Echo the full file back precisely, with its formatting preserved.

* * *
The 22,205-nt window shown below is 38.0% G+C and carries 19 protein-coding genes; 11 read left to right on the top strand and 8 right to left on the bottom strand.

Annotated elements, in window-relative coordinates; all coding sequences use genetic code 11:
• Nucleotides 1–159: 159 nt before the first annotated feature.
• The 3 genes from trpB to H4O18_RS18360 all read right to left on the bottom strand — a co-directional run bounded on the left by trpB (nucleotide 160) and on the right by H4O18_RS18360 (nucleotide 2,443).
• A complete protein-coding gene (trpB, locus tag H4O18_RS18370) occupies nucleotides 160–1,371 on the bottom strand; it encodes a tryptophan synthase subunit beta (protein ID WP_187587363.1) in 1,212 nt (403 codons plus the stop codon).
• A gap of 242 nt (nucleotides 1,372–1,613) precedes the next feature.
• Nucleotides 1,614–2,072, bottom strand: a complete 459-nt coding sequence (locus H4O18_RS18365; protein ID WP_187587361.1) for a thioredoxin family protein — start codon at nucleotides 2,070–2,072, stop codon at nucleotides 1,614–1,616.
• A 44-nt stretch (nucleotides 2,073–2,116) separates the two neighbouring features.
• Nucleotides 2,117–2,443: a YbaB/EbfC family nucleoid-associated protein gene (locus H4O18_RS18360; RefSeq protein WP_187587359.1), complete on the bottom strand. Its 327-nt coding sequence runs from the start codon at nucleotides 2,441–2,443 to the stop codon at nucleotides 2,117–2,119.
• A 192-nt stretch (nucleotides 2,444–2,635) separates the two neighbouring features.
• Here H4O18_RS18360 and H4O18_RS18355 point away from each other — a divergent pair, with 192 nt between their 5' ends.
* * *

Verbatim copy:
The 22,205-nt window shown below is 38.0% G+C and carries 19 protein-coding genes; 11 read left to right on the top strand and 8 right to left on the bottom strand.

Annotated elements, in window-relative coordinates; all coding sequences use genetic code 11:
• Nucleotides 1–159: 159 nt before the first annotated feature.
• The 3 genes from trpB to H4O18_RS18360 all read right to left on the bottom strand — a co-directional run bounded on the left by trpB (nucleotide 160) and on the right by H4O18_RS18360 (nucleotide 2,443).
• A complete protein-coding gene (trpB, locus tag H4O18_RS18370) occupies nucleotides 160–1,371 on the bottom strand; it encodes a tryptophan synthase subunit beta (protein ID WP_187587363.1) in 1,212 nt (403 codons plus the stop codon).
• A gap of 242 nt (nucleotides 1,372–1,613) precedes the next feature.
• Nucleotides 1,614–2,072, bottom strand: a complete 459-nt coding sequence (locus H4O18_RS18365; protein ID WP_187587361.1) for a thioredoxin family protein — start codon at nucleotides 2,070–2,072, stop codon at nucleotides 1,614–1,616.
• A 44-nt stretch (nucleotides 2,073–2,116) separates the two neighbouring features.
• Nucleotides 2,117–2,443: a YbaB/EbfC family nucleoid-associated protein gene (locus H4O18_RS18360; RefSeq protein WP_187587359.1), complete on the bottom strand. Its 327-nt coding sequence runs from the start codon at nucleotides 2,441–2,443 to the stop codon at nucleotides 2,117–2,119.
• A 192-nt stretch (nucleotides 2,444–2,635) separates the two neighbouring features.
• Here H4O18_RS18360 and H4O18_RS18355 point away from each other — a divergent pair, with 192 nt between their 5' ends.